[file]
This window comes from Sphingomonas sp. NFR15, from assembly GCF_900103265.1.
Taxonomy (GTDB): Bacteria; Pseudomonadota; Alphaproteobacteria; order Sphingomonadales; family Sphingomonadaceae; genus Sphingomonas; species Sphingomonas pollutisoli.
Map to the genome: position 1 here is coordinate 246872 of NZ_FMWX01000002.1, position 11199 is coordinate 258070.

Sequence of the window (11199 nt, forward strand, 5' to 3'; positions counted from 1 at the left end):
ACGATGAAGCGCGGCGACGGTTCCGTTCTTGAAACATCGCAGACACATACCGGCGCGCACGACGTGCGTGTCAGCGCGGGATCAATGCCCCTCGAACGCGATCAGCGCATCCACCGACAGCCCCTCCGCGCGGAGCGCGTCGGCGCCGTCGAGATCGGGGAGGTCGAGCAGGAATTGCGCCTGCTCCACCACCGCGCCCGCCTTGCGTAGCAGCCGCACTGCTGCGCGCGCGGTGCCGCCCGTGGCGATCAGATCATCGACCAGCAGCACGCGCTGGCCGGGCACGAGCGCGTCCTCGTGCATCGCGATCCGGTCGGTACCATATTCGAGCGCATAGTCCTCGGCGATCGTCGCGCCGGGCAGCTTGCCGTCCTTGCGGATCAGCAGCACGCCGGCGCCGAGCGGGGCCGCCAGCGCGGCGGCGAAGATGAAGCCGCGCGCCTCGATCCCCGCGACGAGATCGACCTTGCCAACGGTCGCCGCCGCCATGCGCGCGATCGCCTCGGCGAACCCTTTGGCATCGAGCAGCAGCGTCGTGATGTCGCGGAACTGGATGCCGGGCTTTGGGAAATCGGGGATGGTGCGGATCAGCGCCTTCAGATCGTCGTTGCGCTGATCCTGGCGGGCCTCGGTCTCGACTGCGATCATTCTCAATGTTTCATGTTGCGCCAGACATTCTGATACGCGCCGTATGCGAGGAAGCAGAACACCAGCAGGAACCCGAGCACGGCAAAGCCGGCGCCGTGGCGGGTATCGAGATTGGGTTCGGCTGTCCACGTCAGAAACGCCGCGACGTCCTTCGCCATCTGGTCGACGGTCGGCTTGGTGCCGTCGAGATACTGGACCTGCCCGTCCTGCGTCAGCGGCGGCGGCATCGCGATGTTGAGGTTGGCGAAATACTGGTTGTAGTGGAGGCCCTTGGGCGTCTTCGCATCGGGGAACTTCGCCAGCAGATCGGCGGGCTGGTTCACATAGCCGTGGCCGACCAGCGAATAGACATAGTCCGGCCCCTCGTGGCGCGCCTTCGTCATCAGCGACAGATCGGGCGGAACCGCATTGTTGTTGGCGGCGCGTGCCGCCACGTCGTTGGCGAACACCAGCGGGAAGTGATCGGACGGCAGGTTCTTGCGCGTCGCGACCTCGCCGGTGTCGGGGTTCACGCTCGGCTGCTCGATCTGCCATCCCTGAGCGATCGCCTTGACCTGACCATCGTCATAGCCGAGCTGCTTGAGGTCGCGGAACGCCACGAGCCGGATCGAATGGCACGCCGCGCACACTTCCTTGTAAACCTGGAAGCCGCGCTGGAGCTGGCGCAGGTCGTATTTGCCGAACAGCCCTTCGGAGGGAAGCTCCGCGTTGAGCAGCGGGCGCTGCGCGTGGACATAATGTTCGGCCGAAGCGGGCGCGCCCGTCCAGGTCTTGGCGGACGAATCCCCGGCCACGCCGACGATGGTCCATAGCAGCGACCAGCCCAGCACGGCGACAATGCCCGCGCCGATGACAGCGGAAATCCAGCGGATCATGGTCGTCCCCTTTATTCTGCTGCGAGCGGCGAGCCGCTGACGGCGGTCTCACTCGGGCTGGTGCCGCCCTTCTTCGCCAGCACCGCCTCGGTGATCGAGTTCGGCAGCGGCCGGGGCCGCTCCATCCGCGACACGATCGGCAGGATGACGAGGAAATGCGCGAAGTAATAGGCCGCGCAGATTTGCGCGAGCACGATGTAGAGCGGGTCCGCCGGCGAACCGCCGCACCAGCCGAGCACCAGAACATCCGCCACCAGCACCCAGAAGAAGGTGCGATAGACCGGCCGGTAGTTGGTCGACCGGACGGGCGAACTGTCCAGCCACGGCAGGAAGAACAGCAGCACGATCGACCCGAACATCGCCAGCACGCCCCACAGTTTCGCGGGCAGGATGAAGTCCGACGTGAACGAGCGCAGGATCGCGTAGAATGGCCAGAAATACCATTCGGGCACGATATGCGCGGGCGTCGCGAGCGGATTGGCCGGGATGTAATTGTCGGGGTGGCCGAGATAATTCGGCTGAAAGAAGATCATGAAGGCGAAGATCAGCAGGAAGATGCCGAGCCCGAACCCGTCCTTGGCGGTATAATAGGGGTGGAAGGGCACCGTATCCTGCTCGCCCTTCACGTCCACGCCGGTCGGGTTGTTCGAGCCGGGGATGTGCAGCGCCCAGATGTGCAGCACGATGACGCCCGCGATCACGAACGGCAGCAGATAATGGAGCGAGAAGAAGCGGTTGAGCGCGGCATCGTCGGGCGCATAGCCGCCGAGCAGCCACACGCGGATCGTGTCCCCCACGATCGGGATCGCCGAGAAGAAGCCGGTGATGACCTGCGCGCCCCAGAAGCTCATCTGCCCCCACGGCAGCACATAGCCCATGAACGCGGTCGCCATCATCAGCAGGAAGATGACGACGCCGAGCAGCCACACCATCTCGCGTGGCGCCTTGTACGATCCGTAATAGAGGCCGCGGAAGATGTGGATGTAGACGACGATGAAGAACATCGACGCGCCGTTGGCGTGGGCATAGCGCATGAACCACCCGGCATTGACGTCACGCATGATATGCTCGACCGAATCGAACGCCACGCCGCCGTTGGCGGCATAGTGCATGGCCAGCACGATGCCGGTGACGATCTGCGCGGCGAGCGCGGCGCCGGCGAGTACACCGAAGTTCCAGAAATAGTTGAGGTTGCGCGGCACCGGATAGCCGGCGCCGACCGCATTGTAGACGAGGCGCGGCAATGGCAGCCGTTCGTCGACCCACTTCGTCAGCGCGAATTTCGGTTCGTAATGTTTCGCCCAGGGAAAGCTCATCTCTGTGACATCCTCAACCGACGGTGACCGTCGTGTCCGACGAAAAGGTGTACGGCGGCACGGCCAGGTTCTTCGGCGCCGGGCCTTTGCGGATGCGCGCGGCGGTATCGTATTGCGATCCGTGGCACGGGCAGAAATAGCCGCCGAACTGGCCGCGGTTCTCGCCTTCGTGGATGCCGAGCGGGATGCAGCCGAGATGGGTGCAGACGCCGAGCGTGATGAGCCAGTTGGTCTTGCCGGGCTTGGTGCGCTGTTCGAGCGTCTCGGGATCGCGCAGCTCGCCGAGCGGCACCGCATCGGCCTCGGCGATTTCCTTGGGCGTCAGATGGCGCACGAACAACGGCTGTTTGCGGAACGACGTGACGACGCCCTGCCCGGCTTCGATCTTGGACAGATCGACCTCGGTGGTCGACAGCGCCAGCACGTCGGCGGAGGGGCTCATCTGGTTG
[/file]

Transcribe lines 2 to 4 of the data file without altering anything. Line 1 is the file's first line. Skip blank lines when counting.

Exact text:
Taxonomy (GTDB): Bacteria; Pseudomonadota; Alphaproteobacteria; order Sphingomonadales; family Sphingomonadaceae; genus Sphingomonas; species Sphingomonas pollutisoli.
Map to the genome: position 1 here is coordinate 246872 of NZ_FMWX01000002.1, position 11199 is coordinate 258070.

Sequence of the window (11199 nt, forward strand, 5' to 3'; positions counted from 1 at the left end):